Perhaps it is worth rehearsing why the denial of existence and non-existence is accurate and not at all paradoxical. My starting point, as always, is to take the subject under discussion to be experience. Being naive realists, or what the text calls "foolish, ignorant hoi-polloi" (bālapṛthagjanā aśrutavanto), we have an experience and we imagine ourselves to be contact with something real, be it internal or external with respect to our first-person perspective. Ignoring what the experience implies about the world of sense experience, ignoring matters of ontology, the focus of the Kātyāyana is on the experience itself. Is the experience of an object an existing thing or a non-existing thing, irrespective of the nature of the object? Clearly the answer is that it is neither. An experience cannot be described in terms of existence or non-existence. It arises, lingers for a short time, and then passes away. But the experience itself is entirely internal to us. Two people may see the same object and agree on it's characteristics. But their experience of it is individual and cannot be agreed on. And thus Conze, in affirming both existence and non-existence, has come to precisely the opposite conclusion because he seeks a transcendent truth behind the words; a noumenon of the text. Conze's Romanticism has a Platonic flavour to it.

The answer that an experience is neither existent nor non-existent is important because it is the understanding the nature of experience that has soteriological value. We say that "things" are arising and passing away, but the Buddhist texts seem to refer mainly (if not solely) to the arising and passing away of experiences. In the Kātyāyana it says that only dukkha arises and only dukkha cease. The same point is made in the Simile of the Chariot. Dukkha here is a synonym for unenlightened experience. This search for understanding is deprecated by Conze, by modern Zen commentators, and many Tibetan lamas, because they too believe in a transcendent truth that requires the suspension of reason (as they conceive reason). In the Spiral Path texts the experience of liberation (vimutti) is initiated by becoming fed up  (nibiddā) with the objects of the senses, i.e. with the intoxicating play of experience. Suspension of reason is not a prerequisite for awakening in these texts.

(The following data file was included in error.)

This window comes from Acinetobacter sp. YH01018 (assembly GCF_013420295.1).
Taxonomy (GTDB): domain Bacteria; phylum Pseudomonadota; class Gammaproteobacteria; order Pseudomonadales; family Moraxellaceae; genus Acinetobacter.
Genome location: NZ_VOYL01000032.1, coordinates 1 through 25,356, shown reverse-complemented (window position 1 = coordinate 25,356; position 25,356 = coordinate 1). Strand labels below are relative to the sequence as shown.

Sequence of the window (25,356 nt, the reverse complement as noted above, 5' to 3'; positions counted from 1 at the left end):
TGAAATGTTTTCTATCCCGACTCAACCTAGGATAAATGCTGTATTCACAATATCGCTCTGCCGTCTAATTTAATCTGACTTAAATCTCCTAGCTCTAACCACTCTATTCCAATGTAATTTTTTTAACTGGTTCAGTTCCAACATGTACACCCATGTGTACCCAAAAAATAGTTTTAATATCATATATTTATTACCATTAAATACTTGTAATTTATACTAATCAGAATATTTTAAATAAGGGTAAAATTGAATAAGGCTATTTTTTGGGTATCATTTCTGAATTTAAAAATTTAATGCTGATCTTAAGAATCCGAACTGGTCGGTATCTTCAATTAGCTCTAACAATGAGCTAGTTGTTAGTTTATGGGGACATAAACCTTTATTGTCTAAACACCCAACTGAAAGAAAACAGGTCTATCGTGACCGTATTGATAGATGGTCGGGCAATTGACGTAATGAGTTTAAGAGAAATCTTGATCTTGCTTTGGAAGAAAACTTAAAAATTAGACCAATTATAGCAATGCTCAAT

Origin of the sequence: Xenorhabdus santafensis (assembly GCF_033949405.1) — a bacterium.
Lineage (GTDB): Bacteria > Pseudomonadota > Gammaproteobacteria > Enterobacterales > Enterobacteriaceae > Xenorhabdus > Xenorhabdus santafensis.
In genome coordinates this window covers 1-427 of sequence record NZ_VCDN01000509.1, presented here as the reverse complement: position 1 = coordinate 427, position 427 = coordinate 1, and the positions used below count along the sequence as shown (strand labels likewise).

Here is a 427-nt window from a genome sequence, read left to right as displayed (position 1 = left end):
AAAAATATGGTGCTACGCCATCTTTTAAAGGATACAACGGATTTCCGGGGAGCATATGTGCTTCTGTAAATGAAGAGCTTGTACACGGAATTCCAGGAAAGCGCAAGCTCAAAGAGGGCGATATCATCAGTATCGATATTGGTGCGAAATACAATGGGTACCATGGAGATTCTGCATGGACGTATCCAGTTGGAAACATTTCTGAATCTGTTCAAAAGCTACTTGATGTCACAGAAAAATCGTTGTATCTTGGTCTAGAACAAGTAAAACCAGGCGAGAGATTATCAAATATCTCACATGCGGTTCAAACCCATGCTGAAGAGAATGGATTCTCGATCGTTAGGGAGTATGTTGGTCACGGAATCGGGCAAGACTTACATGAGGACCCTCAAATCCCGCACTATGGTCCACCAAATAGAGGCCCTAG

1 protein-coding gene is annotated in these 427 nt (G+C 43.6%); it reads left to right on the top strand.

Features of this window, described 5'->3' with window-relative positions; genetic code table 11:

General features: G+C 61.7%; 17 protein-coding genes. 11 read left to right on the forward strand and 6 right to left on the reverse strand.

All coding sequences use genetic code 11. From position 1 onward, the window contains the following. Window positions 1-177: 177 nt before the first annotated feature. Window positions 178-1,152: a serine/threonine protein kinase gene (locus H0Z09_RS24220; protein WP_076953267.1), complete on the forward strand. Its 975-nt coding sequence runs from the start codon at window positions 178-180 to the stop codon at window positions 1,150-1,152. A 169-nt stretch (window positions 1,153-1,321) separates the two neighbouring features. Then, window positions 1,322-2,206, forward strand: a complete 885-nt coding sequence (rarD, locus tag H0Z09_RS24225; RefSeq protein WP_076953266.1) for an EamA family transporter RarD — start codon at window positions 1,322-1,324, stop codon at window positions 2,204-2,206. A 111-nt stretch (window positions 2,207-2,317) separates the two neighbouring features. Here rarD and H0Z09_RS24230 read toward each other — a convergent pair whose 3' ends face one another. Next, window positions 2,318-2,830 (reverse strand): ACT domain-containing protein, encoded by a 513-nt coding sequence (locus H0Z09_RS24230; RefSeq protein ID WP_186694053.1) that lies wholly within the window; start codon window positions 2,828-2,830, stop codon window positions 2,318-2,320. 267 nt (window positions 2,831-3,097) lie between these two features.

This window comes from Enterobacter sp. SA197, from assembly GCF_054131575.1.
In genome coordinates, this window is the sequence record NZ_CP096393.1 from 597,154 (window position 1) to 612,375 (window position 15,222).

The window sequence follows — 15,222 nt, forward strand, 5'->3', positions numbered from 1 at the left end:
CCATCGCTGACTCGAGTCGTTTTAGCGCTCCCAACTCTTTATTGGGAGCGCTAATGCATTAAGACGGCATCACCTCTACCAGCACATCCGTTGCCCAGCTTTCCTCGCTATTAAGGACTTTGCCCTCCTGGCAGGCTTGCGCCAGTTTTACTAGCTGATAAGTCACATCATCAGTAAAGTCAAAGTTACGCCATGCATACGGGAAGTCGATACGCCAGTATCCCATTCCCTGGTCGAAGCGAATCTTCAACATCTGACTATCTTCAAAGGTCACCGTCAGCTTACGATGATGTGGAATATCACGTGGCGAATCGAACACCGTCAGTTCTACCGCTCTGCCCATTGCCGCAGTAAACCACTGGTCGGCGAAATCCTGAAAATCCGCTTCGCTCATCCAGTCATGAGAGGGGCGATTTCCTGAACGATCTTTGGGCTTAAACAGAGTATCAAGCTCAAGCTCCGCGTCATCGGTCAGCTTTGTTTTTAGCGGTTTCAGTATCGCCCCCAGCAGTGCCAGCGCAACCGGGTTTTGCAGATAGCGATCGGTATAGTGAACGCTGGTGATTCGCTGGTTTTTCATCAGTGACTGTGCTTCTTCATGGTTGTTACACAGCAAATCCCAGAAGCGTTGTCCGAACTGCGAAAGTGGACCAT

Central to Buddhist soteriology is the fact that our sense of self, our first person perspective, is also an experience and partakes in the nature of all experiences. Streams of sensory information converge and are woven together to create the persistent illusion of being a self. Though of course we know that the illusion of the first-person perspective can be broken by drugs, trauma, brain injury, and of course by meditation. In this view, insights consist of seeing experience, particularly the first person experience, in such a light that it ceases to intoxicate and fascinate. The word for 'insight', vipassana, literally means to 'see through', not as our translation suggests, 'to see into'. 

In our naivete about experience we imagine each experience signifies something real and we respond to it as though it were real. But in addition to this we are burdened with ideas about what constitutes happiness as the goal of our lives. The unenlightened, the bālapṛthagjanā aśrutavanto, believe, deep down inside, that happiness is about having pleasant experiences and avoiding unpleasant experiences. Maximising the former and minimising the latter seems to be the operational definition of happiness. If we can only arrange things so that we have the optimum amount of both then we will be happy and free of unhappiness. For most of us this means living in a unsatisfactory compromise and a lot of self-delusion about how happy we really are. Our pleasures do not satisfy. Our pains are all too many and not the least of them is mortality!

The line of thought in the Kātyāyana is often mixed up with attempts to apply dependent arising to all kinds of other processes, particularly karma and rebirth. And I have showed how this leads to inconsistencies and incoherent statements about the nature of the world across a number of essays (see the Afterlife tab for a list). Many Buddhists end up believing that the impermanence of "things" (e.g. tables, chariots, or other physical objects) is the key teaching of Buddhism, when it's just a truism that everyone is already aware of (See Everything changes, but so what?). The Kātyāyana is one of the texts where the intent of the idea, by which I mean the application to experience and only experience, is apparent. And it was this intent that was, I argue, taken up by the Aṣṭa and by Nāgārjuna some centuries later. Although there are many loud voices arguing about what Nāgārjuna meant to say in his very confusing opus, with most of them seeing Mūla-madhyamaka-kārikā as having deep ontological implications. I say that in citing the Kātyāyana in the way that he does, we might understand his ideas better if we take the domain of application to be experience and forget about ontology. Nāgārjuna makes better, if not perfect, sense if we take him to be someone commenting on the phenomenology of experience rather than speculating about metaphysics.